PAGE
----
Newly elected Governor Rick Snyder continues to push for a 1 percent tax on all Michigan health insurance claims, which would require insurers and third-party administrators to pay $400 million in order to generate $1.2 billion in revenue for Medicaid. The tax would replace the existing 6 percent tax on all products among the 14 Medicaid HMOs. The $400 million tax would trigger $800 million in matching funds from the federal government, thereby generating $1.2 billion in total. Should the tax be passed, the Governor promised no cuts to Medicaid reimbursement rates, services or eligibility. The claims tax is the same type being phased out in Maine that was used to fund the Dirigo Health Plan.
The attorney general, a Democrat, broke with his party last week and urged a federal judge to invalidate the central provision of the new Missouri health insurance law. The filing of the brief by Attorney General Chris Koster, a onetime Republican state legislator who switched parties in 2007, underscores ACA’s political tenuousness in a critical Midwestern swing state. Koster’s action followed months of pressure from state Republicans that he join attorneys general from other states who are challenging the constitutionality of the law. Instead, Mr. Koster chose to file a “friend of the court” brief in the U.S. Court of Appeals for the 11th Circuit. In Missouri, a ballot referendum aimed at nullifying the law was approved by nearly three to one last year, and the legislature recently passed resolutions urging Koster to join the legal challenges. In a letter to the Republican leaders of the legislature announcing his decision to oppose the law, Koster acknowledged that the legislative resolutions, though nonbinding, were impactful as they give voice to the political will of state residents. His central argument echoed those made by plaintiffs in a number of the lawsuits.
Legislation was introduced last week prohibiting most favored nation clauses in North Carolina health insurance contracts. The Insurance Committee in the House has already held one hearing on the bill.
Governor Mary Fallin last week joined other state leaders in announcing that Oklahoma will establish an Oklahoma Health Insurance Private Enterprise Network to prevent the establishment of a federal health care exchange in Oklahoma. To address concerns expressed by some, state leaders added specific safeguards into legislation to prevent the implementation of a federal health care exchange, while creating an Oklahoma-based health insurance network. The Health Insurance Private Enterprise Network, based on a concept by the conservative Heritage Foundation and legislation passed by the legislature in 2009, would increase access to portable, private, affordable health insurance plans through a market-based network featuring competition and offering choice to consumers. The network would be governed by a board made up mostly of private sector members and chaired by the Insurance Commissioner. The network would be funded through state or private resources. The state will not accept the federal $54 million Early Innovator Grant. The legislation is expected to be amended onto a pending bill and make its way through the legislative process. which is scheduled to end May 27, 2011.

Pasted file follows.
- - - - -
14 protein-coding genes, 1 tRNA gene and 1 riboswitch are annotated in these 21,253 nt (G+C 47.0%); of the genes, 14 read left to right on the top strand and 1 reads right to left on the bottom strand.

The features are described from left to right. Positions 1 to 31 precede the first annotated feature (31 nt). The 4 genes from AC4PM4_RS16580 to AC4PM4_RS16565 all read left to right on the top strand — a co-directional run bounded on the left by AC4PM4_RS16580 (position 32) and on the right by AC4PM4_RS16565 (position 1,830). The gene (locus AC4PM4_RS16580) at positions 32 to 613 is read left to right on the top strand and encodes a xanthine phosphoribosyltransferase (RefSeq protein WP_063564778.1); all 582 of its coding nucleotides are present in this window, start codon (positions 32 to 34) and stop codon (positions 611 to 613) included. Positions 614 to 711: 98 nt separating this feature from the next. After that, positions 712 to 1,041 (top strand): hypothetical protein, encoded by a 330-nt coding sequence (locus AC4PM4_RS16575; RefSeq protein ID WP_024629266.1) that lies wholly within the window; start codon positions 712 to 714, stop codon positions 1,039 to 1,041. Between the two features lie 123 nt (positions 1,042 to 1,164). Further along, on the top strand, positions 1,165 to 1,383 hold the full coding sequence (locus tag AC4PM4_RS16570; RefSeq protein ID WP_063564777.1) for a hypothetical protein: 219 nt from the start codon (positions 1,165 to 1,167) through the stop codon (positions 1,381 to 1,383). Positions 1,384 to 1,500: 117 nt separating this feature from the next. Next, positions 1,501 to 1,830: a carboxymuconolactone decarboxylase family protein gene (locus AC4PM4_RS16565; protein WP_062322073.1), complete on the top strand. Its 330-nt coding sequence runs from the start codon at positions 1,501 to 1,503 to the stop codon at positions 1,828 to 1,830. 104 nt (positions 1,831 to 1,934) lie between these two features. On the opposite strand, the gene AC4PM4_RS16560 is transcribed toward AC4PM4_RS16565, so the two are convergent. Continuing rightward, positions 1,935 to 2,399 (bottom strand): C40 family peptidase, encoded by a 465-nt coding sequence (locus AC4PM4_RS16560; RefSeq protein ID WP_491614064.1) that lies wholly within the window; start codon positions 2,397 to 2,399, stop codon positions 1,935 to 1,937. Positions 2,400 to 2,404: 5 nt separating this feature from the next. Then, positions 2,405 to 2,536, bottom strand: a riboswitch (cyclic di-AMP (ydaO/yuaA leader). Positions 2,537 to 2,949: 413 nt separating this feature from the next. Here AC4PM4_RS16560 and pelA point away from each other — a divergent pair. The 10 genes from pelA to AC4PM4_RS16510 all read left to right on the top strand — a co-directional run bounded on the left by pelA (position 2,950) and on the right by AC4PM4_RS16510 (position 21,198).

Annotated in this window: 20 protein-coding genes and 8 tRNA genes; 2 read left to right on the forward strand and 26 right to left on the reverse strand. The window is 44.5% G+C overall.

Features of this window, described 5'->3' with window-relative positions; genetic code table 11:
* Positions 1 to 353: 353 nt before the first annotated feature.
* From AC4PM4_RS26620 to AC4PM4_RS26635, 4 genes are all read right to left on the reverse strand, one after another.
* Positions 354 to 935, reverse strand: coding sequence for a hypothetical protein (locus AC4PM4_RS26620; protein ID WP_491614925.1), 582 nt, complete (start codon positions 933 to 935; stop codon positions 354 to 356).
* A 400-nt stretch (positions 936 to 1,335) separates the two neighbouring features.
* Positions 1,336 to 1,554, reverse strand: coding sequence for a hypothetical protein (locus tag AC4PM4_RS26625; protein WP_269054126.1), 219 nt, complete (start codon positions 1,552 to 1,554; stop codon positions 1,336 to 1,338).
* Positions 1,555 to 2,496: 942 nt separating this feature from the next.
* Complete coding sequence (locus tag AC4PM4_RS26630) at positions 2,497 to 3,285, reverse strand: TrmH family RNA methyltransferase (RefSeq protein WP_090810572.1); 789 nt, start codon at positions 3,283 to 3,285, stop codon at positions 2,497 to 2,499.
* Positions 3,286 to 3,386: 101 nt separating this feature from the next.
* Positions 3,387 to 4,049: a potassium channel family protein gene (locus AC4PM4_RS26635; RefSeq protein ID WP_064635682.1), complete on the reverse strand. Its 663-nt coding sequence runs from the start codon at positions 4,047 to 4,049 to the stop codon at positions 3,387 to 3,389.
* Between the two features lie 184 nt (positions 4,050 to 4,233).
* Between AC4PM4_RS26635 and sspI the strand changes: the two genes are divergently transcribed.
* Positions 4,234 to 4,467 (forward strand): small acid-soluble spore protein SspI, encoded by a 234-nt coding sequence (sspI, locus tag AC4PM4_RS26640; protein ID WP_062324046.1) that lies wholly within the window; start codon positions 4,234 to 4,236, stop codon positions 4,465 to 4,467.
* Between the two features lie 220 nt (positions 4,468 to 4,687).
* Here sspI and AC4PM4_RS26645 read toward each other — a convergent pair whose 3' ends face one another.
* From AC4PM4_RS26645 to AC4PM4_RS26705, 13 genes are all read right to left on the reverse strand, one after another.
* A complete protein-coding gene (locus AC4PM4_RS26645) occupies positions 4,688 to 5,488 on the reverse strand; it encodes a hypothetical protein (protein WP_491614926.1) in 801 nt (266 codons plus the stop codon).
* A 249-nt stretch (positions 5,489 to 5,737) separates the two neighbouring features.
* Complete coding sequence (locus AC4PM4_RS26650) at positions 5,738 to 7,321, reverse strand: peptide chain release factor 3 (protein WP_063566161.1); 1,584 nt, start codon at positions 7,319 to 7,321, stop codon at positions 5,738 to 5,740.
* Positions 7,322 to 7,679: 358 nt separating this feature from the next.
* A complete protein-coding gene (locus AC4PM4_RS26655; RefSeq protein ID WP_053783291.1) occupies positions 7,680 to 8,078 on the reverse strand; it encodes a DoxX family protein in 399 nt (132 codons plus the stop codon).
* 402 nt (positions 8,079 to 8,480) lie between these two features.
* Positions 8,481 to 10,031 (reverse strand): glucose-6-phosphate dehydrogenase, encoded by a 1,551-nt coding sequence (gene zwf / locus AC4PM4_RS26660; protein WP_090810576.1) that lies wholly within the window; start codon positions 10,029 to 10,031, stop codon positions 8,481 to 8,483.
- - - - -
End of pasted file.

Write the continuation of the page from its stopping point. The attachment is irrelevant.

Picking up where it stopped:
A bill designed to squeeze savings out of social programs won unanimous approval from a Senate budget subpanel last week. The bill includes about 10 ideas for greater economies – primarily in Medicaid but some in food stamps and the Children’s Texas Health Insurance Program. The biggest single savings — $290 million over the next two years — would come from eliminating a South Texas “island” of fee-for-service payments under Medicaid. Since 2003, Cameron, Hidalgo and Maverick counties have been exempt from the managed care trend at work elsewhere in Texas. The bill also would save $51 million by carving prescription drugs into Texas Medicaid managed care programs and requiring most Medicaid patients to use medicines on a state preferred drug list; save $15.9 million by moving children from the State Kids Insurance Program to the Children’s Health Insurance Program; and save $28 million by requiring Texans with disabilities who receive in-home attendant care services to use a Medicaid state program first at a lower cost to the state. The measure now heads to the full Senate Finance Committee, which is crafting its version of the much-reduced budget for 2012-13.